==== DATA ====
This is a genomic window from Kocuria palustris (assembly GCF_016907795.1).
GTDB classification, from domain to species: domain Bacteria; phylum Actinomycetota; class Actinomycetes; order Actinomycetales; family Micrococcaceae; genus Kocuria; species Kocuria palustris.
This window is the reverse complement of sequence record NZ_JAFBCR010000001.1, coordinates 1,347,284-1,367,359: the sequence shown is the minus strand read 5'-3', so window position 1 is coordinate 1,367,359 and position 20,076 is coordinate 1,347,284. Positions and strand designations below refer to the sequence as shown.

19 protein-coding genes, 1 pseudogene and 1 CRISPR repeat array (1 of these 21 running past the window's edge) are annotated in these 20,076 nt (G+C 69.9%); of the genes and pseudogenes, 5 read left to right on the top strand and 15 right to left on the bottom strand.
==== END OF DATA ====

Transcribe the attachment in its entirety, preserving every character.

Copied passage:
This is a genomic window from Kocuria palustris (assembly GCF_016907795.1).
GTDB classification, from domain to species: domain Bacteria; phylum Actinomycetota; class Actinomycetes; order Actinomycetales; family Micrococcaceae; genus Kocuria; species Kocuria palustris.
This window is the reverse complement of sequence record NZ_JAFBCR010000001.1, coordinates 1,347,284-1,367,359: the sequence shown is the minus strand read 5'-3', so window position 1 is coordinate 1,367,359 and position 20,076 is coordinate 1,347,284. Positions and strand designations below refer to the sequence as shown.

19 protein-coding genes, 1 pseudogene and 1 CRISPR repeat array (1 of these 21 running past the window's edge) are annotated in these 20,076 nt (G+C 69.9%); of the genes and pseudogenes, 5 read left to right on the top strand and 15 right to left on the bottom strand.